Do you struggle with deciding whether or not to spray fungicide to manage sclerotinia on your farm? This yield-robbing disease isn’t easy to manage in the field or financially, but as canola is showing up more frequently in our rotations, it’s increasingly important to think about how to proactively control sclerotinia.
Fungicide is your best defense against in-season diseases.
Canola diseases have the potential to significantly reduce yield if not managed. Yield loss from sclerotinia in canola is typically associated with a lack of moisture and nutrients reaching the pods. This causes premature ripening and uneven maturity of the field. The toughest part about managing sclerotinia is that fungicide usually needs to be applied before any symptoms appear.
Spraying for sclerotinia may not provide an economic return at the same frequency as other fungicide applications, such as for cereal and pulse diseases. However, when it does infect, sclerotinia can cause enough yield loss to make you rethink your spray decisions.
To spray or not to spray? Ask yourself these questions.
Here are a few things to consider:
- Have you seen evidence of disease in the past? Going into this growing season, think about past canola crops on this year’s canola fields. If there is a history of disease, then you can expect to have a disease issue in the coming year.
- How are this year’s growing conditions shaping up? Great growing conditions plus high disease pressure typically results in yield loss.
- What are the moisture levels in your crop? When your crop is at about 10% bloom, usually in June or July, walk your fields. If your pants are still wet from dew in the afternoon, that suggests conditions are perfect for the development of sclerotinia.
- Timing and location are important. If you find evidence of sclerotinia, the location of the disease on the plant and the timing of the infection will dictate the losses caused by sclerotinia. The earlier in the season and the closer to the base of the plant, the higher the potential for loss.
- What is your potential yield impact? Yield loss is variable dependent on the time of year and severity of infection. It can be 50% or higher under extreme cases of infection. A simple calculation is to take the percentage of infection and multiply it by 0.5 to determine potential yield loss.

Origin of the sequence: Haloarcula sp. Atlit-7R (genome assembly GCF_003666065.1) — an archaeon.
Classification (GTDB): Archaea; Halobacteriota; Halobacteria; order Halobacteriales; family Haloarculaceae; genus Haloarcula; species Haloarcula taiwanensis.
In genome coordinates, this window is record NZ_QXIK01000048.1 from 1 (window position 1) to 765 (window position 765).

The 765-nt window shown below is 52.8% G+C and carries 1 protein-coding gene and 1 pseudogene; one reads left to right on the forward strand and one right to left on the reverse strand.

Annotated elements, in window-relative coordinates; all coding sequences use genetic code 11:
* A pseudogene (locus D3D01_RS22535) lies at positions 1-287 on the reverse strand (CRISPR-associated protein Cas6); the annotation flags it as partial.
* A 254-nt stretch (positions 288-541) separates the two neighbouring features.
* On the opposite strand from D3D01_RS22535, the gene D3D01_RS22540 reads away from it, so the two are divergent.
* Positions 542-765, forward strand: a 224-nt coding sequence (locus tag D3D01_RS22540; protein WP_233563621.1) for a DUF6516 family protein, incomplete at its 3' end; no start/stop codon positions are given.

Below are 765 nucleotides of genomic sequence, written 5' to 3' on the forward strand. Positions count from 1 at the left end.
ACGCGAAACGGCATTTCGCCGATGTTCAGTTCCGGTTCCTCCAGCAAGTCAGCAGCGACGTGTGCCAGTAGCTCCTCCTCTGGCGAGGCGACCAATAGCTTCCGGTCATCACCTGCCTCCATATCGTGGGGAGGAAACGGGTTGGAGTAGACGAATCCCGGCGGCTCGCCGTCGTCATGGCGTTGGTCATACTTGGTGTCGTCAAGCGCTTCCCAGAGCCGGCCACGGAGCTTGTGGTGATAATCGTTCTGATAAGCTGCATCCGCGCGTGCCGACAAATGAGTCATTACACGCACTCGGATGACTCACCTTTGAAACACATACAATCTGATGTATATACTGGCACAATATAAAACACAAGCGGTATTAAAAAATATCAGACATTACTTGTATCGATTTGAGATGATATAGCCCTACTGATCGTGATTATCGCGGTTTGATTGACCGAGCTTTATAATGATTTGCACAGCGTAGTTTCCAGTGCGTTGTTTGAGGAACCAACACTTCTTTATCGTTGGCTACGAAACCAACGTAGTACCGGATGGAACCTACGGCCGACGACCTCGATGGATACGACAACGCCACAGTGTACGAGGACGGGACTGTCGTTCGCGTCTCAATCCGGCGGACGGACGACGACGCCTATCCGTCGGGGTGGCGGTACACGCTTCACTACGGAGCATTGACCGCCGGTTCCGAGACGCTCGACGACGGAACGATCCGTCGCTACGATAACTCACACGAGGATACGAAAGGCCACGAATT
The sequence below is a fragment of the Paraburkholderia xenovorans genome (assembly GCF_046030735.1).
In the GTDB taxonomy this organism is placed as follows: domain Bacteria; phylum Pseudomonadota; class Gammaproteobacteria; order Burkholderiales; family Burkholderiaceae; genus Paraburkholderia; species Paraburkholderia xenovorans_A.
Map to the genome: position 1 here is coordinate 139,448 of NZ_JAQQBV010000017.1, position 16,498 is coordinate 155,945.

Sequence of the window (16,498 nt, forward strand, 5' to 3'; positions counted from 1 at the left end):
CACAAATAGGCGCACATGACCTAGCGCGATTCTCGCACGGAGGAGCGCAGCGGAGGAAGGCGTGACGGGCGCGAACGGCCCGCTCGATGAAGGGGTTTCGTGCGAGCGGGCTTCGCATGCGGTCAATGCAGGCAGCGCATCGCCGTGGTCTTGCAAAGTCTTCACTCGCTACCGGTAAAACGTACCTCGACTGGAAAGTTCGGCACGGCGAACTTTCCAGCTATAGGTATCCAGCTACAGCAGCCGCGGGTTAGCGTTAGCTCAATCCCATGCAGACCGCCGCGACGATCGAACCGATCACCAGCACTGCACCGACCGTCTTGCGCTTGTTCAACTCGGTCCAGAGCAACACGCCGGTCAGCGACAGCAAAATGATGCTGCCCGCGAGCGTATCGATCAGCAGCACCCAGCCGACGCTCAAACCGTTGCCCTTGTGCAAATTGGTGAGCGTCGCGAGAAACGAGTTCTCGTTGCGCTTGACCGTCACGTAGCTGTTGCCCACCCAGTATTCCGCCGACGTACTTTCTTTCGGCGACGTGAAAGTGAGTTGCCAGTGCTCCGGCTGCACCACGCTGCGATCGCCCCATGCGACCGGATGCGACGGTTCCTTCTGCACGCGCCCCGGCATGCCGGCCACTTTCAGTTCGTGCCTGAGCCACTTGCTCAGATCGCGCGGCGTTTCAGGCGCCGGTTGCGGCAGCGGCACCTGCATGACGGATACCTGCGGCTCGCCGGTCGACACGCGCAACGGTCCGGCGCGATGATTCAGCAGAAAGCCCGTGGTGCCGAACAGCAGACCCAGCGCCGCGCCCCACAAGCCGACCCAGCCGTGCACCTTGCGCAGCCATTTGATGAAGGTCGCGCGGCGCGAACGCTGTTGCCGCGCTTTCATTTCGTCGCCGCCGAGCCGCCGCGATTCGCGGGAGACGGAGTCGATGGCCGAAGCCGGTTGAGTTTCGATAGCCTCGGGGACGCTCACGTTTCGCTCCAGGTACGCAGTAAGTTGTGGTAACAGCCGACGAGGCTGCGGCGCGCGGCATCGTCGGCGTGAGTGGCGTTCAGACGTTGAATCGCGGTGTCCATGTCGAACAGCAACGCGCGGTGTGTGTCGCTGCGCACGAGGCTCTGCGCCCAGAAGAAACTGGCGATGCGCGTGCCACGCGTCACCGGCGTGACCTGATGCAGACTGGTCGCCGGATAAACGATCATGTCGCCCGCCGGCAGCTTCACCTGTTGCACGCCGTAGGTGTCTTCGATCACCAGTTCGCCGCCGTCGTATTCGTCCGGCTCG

Spraying for sclerotinia.
The majority of sclerotinia infection occurs from ascospores settling on canola petals, which drop onto the branches of the plant. As the petals fall off, they brush the stem and branches on their way to the ground, infecting on contact. Even the slightest bit of moisture can lead to the infection of those branches. This is why fungicide for the control of sclerotinia is applied to as many canola flowers as possible.
- The ideal timing for a one-pass application of fungicide is in the 30-40% bloom stage. That’s typically when we start to see petals start to drop off and can get fungicide on the most petals possible.
- In a two-pass fungicide system, we typically aim for between 20% and 50% bloom to maximize the number of petals we hit with fungicide.
- Fungicides available to manage sclerotinia include Proline®, Lance® / Lance® AG or BASF’s new fungicide Cotegra ™.
- Spray fungicides at the 20-50% bloom stage for best control of the disease.
- If you’re not sure what kind of sclerotinia pressure is in your area, or want to see what kind of impact a fungicide application will make, try spraying and leaving a test strip to see the difference for yourself.
Fungicide applications in canola can increase harvest ease.
Because sclerotinia can cause uneven maturity in the field, a fungicide application can not only help reduce yield loss, it can also make those swathing or pre-harvesting decisions easier, while reducing shattering caused by overripe plants.
Help your crops perform at their best and talk to your Cargill agronomist about getting ahead of diseases in the field.
Proline® is a registered trademark of Bayer. Cotegra ™, Lance®, and Lance® AG are trademarks of BASF.
Always read and follow label directions.